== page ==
Recent news reports reveal the alarming trend of virtual terrorism on reality websites like ‘Second Life’. Is it really possible for that such places are really becoming the grounds to train new terrorists? OpinionFront takes a look.
By Anastacia Mott Austin
2006 seemed to be the year of the virtual world. Virtual-reality websites like ‘Second Life’ and ‘World of Warcraft’ were covered endlessly in the popular press. Media outlets examined how these virtual worlds were changing the face of online―and sometimes real life―social interaction.
Designed with an incredible scope of real-world-like attractions, such as rock concerts, luxurious vacation islands, its own newspapers, real estate, and other trappings of actual life, the attraction of ‘Second Life’ is that it offers users the chance to live, well, a second life.
Equipped with Linden dollars (with an exchange rate of approximately 250 Linden dollars to one U.S. dollar), people were spending incredible amounts of actual money to interact in the virtual world. At its peak in October of 2006, an estimated $1 million a day in real dollars were spent buying or exchanging virtual commodities on the site.
Real world companies took notice, and began buying advertising, at the least, and their own islands in some cases, to attract the online consumer market. Some countries (Sweden is one) even created virtual embassies at ‘Second Life’.
Concerns were raised about whether people could lose their ‘first’ lives by becoming too involved with their interactions on the site, or unconsciously spending their actual whole paychecks living the big life online. Alarm grew when The Times Online released a report of jihadists using virtual worlds like ‘Second Life’ and others like it to practice their training and recruit new militants.
Europol, a police agency covering 27 member countries in Europe, became concerned about the possibility of terrorist training groups using sites like ‘Second Life’ to transfer and launder money between themselves and across national borders. “The critical issue with terrorist funding cases is trying to detect money movements prior to the commission of the crime,” said Mark Johnson, who chairs the Risk Management Group, an advisor to Europol, to reporters. “So if you can move money around in secret in an environment where there is little surveillance, it is a very sensitive point.” The transfer and movement of Linden dollars is monitored, said The Linden Lab, which oversees the financial interactions on ‘Second Life’. Added John Zdanowski, the CFO of Linden, that he was not aware of potential jihadists utilizing the site, and the company had not had to notify the FBI of any suspicious activity.
But experts at Europol and SOCA, Britain’s Serious Organized Crime Agency, say that users at ‘Second Life’ are all anonymous, using only their virtual avatars for identification. Any identifying characteristics listed by members when signing up for the site can be falsified. It would be difficult to accurately track financial transactions between individuals on the website, they say, and with the artificial Linden dollars standing in for real currency, the potential for problems is there.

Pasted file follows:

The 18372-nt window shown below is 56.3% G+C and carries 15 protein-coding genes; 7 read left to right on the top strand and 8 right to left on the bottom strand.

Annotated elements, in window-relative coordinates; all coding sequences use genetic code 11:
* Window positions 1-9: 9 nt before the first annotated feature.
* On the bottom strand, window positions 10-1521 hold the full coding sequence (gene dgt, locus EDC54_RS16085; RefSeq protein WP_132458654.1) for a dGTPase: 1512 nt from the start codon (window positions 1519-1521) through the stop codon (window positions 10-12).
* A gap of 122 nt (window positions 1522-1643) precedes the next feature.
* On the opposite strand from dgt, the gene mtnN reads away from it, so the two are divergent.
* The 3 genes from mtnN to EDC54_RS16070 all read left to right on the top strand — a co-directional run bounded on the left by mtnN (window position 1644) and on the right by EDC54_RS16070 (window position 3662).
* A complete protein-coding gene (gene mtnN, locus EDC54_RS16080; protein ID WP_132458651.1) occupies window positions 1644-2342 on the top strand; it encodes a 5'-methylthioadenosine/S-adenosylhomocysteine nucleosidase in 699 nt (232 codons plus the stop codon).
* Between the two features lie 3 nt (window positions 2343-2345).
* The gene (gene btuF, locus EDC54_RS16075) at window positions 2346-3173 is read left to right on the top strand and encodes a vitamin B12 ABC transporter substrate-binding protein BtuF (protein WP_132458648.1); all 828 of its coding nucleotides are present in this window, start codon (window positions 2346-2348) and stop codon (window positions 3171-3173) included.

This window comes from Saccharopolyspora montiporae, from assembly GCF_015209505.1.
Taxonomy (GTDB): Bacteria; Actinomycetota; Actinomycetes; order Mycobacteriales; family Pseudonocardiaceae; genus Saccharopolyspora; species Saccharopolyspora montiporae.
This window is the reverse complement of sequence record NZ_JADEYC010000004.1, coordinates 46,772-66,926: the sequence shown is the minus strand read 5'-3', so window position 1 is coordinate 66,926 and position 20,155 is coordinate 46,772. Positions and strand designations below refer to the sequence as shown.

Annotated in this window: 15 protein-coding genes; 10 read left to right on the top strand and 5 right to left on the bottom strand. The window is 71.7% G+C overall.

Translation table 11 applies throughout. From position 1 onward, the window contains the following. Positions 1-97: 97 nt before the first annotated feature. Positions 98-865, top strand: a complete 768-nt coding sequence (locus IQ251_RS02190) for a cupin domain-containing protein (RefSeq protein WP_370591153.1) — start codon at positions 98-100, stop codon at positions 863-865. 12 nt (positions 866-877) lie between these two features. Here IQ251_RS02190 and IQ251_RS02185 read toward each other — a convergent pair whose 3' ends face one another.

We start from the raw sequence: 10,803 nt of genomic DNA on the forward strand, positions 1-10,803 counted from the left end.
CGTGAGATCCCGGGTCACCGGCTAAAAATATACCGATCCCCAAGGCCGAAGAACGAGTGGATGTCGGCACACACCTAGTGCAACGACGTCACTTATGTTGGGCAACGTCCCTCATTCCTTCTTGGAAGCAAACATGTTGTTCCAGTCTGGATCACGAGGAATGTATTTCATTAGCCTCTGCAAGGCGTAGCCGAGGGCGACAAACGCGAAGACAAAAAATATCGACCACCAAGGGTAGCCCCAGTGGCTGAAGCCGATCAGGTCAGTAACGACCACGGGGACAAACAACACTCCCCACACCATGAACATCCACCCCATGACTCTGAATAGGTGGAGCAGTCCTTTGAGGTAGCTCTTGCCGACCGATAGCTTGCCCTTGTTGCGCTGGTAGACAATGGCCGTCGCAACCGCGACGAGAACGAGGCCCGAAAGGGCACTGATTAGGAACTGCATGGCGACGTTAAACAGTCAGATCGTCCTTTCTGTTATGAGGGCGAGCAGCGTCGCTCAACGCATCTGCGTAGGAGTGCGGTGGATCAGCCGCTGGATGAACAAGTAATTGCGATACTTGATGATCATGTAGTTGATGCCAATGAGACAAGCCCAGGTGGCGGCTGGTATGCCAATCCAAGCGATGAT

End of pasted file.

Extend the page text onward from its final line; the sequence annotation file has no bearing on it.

Even more troubling, some say, is the recent spate of virtual terrorism at the site, in which groups with names like Irhabi007 (Irhabi means ‘terrorist’ in Arabic) are carrying out attacks on virtual cities and individuals, blowing up buildings and ‘citizens’. Commercial companies, such as Nissan and ABC, became concerned in real life when their virtual islands and stores became targets of attacks, and they hired employees whose job it is to keep the online stores under surveillance. Other companies, like American Apparel, became nervous and packed up and left ‘Second Life’ altogether.
Though some dismiss the attacks as the actions of harmless teenagers, agents working in anti-terrorism units say they could have been carried out by real-life jihadists. A representative from the International Centre for Political Violence and Terrorism Research based in Singapore spoke to reporters. Rohan Gunaratna said that his agency had been observing about 12 individuals suspected for terrorist activities who were members of ‘Second Life’.
Due to increased surveillance at potential terrorist training camps, some terror cells have resorted to virtual training at online camps, says Gunaratna. “They are rehearsing their operations in ‘Second Life’ because they don’t have the opportunity to rehearse in the real world,” said Gunaratna to reporters. “And unless governments improve their technical capabilities on a par with the terrorists’ access to globalization tools like the Internet and ‘Second Life,’ they will not be able to monitor what is happening in the terrorist world.”
It’s not just ‘Second Life’ that faces this issue. Virtual computer war-game sites, like ‘The World of Warcraft’, are ideal for those planning attacks to practice their mission in the virtual world first. Kevin Zuccato, head of the Australian High Tech Crime Center, said that online criminals can create an identical replica of their intended target and carry out the attack online to gauge its accuracy and potential outcome.
Because of this, “We need to start thinking about living, working, and protecting two worlds and two realities,” said Zuccato to reporters.